It is not the normative distinction which is questioned but the institutional add-ons in the framing of a chargesheet. The LCI does not examine the idea, often repeated, that the process is the punishment. But it is suddenly seized with the care of the victims of the process when it says “in the absence of a provision like Section 124A of IPC, any expression that incites violence against the Government would invariably be tried under the special laws and anti-terror legislations, which contain much more stringent provisions to deal with the accuse” (Para 9:8). The LCI, instead, could have thought, but does not, of proposing amendments to security and terror laws that would more specifically distinguish between anti-state action and constitutionally recognized criticism and non-violent dissent. 

No one should be opposed to decent and humane practices of jurisdiction of suspicion but a colonial intent and practice is by definition devoid of these democratic virtues. What is quite offensive in the Report is the observation that the “entire framework of the Indian legal system is a colonial legacy” [Para 9:1]. Assume that it is true, counterfactually though; the question is should the LCI have thus gone so far to justify retaining the offence of sedition, and even to increase its penal sway (seven years or like imprisonment? [Para 10:C]. Justice Dr. Durga Das Basu has long repudiated the idea that the Constitution of India is a replica of the Government of India Act, 1935 in a capital font!!4 (It is indeed remarkable that all of India state law reformers subscribe to this viewpoint.)

Surely, those who regard the offences an obnoxious relic of colonialism wish to say that the colonial law is an emissary of the Empire that was bereft of the very idea of emancipatory interest. But Article 13 of the Constitution now stands as a bulwark against any effective residues of colonialism by making void all existing laws found inconsistent with fundamental rights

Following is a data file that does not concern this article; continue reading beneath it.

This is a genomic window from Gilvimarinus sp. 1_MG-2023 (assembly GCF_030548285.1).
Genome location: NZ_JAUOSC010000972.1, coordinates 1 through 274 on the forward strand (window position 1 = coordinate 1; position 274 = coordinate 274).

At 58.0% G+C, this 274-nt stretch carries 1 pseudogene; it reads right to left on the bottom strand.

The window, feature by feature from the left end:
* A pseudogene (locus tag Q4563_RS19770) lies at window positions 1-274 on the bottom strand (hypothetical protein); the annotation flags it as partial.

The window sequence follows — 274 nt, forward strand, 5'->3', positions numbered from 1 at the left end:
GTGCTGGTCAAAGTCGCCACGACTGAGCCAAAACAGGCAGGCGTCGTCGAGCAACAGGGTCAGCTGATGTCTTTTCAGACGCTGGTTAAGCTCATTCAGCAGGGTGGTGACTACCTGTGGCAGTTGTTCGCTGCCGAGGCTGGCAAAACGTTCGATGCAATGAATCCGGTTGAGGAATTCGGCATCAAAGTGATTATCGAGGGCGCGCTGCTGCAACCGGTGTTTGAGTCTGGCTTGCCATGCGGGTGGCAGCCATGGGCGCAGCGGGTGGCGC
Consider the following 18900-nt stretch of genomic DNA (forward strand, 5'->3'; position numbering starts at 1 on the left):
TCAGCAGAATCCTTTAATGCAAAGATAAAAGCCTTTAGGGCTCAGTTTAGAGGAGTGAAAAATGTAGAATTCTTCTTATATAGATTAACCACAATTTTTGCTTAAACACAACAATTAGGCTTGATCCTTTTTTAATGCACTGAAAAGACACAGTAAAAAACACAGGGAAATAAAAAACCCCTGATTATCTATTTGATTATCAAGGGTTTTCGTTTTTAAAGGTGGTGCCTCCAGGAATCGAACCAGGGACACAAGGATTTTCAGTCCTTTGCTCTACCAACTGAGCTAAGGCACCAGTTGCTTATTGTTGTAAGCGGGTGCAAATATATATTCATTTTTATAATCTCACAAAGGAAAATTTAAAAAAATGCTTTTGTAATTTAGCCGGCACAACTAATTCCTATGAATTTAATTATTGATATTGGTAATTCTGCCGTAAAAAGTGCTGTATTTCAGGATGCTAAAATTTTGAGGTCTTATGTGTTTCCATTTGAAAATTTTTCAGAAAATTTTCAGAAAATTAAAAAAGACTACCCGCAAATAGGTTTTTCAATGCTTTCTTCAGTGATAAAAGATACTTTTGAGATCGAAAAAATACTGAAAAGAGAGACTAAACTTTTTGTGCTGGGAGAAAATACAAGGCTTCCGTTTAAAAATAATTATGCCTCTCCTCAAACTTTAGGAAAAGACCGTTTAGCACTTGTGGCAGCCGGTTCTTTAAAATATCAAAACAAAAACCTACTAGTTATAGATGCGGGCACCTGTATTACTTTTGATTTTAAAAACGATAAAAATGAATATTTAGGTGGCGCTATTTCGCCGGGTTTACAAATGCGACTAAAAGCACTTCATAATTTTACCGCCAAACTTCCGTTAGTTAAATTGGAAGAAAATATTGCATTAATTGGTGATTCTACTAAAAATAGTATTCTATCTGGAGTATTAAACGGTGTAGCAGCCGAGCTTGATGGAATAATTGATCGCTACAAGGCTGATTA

The LCI, in its manifest enthusiasm for retaining sedition as an offence, emphasises, time and again, the power to prescribe “reasonable restrictions” on the rights guaranteed by Part III of the Constitution. But it does not invoke reasonableness as nowadays understood by the Supreme Court of India through the strict proportionality standard.5 Indeed, it would not be erroneous now to say that a person has an Article 21 right against arbitrary restriction of Part III rights as expounded by Kesava­nanda Bharati and subsequently by  social action litigation.

Reasons of space forbid discussion of among others constitutional debates concerning sedition [Chapter 3], or foreign legislative patterns and judicial precedents [Chapter 8], both of which have justified the LCI conclusions and recommendations. Suffice it to say that these aspects could have benefitted with a closer attention to the other side. I know that an LCI report is not a judicial judgment, but neither should it be a piece of sustained advocacy of perspective or position. Nor does the Report give us any grounds for the belief that demonstrable abuse of power to prosecute for the offence of sedition will yield a slew of any further directions, which have been judicially issued by the Supreme Court and High Courts.

The Report again illustrates that, howsoever we wish otherwise, the role of the Law Commission is neither that of a statutory body nor a constitutional authority; it has been that way since the inception of the Constitution. The legitimacy of the LCI lies in its great legacy of unhurried juristic analyses, wise and will-crafted counsel, and a steadfast awareness that it is always sculpting the future of Indian law under the Constitution. 

—The author is an internationally-renowned law scholar, an acclaimed teacher and a well-known writer


1 (2022) 7 SCC 433].

2 See, Upendra Baxi, NHRC “Human Rights in the Administration of Justice: The Concept of Fair Trial”, Journal of Human Rights Commission of India, 19:1-22 (2000).

3 See, Pamela Philipose, “Backstory: Supreme Court’s Observations on Sedition, Journalism Welcome But Don’t Go Far Enough”, Wire, June 5, 2021:…. See also,  Gautam Bhatia, “The Nine Lives of Sedition Law”, The Mint January 24, 2026.

4 As amply illustrated in his earlier work now summated in Durga Das Basu, Limited Government and Judicial Review, 473 (Gurgaon, Haryana, India: LexisNexis; Ishwara Bhat, ed., 2016).

5 See, Upendra Baxi, “Enlarging the Core Values: Re-Structuring Proportionality?” India Legal, June 23, 2023.